SmarTrip & SmartBenefits

Photo: SmarTrip card on busSmarTrip® and SmartBenefits® are programs of the Washington Metropolitan Area Transit Authority (WMATA).

SmarTrip® is a convenient way to pay transit fares using a rechargeable plastic farecard with an embedded computer chip. Fare value is stored on the card, and fares are automatically deducted each time you ride. SmarTrip is accepted on Metrorail, Metrobus, local bus systems, and some commuter buses. Paying fares with SmarTrip is fast and convenient, and can also save you money. Some transit systems offer a discount for for passengers using SmarTrip, and additional discounts when transferring within the system or between transit systems. (Area transit systems no longer issue paper transfers -- discounted transfers are only available with SmarTrip.) You no longer need exact change or a token to ride the bus -- just tap the farebox with your SmarTrip card. More information from WMATA.

Photo: SmarTrip farecard machineSmarTrip cards can be purchased from CommuterDirect.com, The Commuter Store, and the Mobile Commuter Store, from Metro Sales Offices and other transit stores, and at Metro stations.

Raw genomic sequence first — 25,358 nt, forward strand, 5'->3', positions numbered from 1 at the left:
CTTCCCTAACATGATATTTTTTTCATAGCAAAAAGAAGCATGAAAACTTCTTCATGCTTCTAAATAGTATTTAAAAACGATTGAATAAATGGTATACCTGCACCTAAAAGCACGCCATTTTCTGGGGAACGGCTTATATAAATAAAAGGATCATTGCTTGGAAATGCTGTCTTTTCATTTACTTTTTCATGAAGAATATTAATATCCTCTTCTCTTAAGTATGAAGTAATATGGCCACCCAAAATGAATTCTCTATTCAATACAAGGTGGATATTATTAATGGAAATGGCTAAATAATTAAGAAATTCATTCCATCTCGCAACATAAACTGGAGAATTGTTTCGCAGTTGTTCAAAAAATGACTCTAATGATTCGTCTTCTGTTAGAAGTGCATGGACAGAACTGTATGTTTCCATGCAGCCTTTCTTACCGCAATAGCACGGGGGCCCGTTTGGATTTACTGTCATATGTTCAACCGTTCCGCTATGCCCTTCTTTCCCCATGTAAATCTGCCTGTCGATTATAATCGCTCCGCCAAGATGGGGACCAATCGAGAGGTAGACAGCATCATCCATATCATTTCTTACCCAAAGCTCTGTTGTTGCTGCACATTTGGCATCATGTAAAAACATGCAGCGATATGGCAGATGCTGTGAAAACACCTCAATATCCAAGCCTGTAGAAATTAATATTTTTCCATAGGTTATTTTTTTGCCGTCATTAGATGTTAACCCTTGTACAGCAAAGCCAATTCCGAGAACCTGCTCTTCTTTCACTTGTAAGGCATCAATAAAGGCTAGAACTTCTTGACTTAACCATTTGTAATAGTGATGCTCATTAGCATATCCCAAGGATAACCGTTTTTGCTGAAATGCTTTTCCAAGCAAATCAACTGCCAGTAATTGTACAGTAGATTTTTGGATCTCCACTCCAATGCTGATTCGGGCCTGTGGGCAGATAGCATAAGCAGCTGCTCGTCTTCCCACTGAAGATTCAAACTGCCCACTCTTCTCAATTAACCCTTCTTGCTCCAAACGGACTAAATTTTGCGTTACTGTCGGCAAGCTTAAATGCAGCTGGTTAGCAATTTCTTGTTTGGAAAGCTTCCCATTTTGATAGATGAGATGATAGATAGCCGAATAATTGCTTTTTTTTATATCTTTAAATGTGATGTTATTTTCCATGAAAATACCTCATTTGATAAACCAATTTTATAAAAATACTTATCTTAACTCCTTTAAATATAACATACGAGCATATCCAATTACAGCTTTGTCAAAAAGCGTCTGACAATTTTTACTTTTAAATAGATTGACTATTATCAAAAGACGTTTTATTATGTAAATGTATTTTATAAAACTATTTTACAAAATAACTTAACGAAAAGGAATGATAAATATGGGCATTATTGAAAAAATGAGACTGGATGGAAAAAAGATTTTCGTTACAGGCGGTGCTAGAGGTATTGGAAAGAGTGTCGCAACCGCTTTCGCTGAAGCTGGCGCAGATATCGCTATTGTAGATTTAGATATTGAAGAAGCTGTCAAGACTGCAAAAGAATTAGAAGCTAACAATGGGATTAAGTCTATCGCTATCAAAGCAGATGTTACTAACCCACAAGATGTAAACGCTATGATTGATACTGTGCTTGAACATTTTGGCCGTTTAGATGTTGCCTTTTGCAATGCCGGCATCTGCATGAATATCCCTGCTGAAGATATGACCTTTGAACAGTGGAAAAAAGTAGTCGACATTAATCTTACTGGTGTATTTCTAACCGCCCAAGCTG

Fare value can be added to SmarTrip cards in Metrorail stations, on Metrobus, at any Commuter Store location, and at other retail locations that have a SmarTrip point-of-sale device. More information from WMATA.

SmartBenefits® is a program that allows employers to assign commuting benefits directly to employees' SmarTrip cards. More information from WMATA.

CommuterDirect.com makes it possible for customers to apply SmartBenefits to purchases online and at all Commuter Store locations with a SmartBenefits Personal Account. One great advantage of this service is that customers can purchase tickets and passes for transit services that don't accept SmarTrip cards, including MARC and VRE commuter rail. To participate, you will need a SmarTrip card and your employer must have you registered in the SmartBenefits program. More information from CommuterDirect.com.

Did You Know?

Each U.S. rush-hour auto commuter spends an average of 50 hours a year stuck in traffic.

League of American Cyclists

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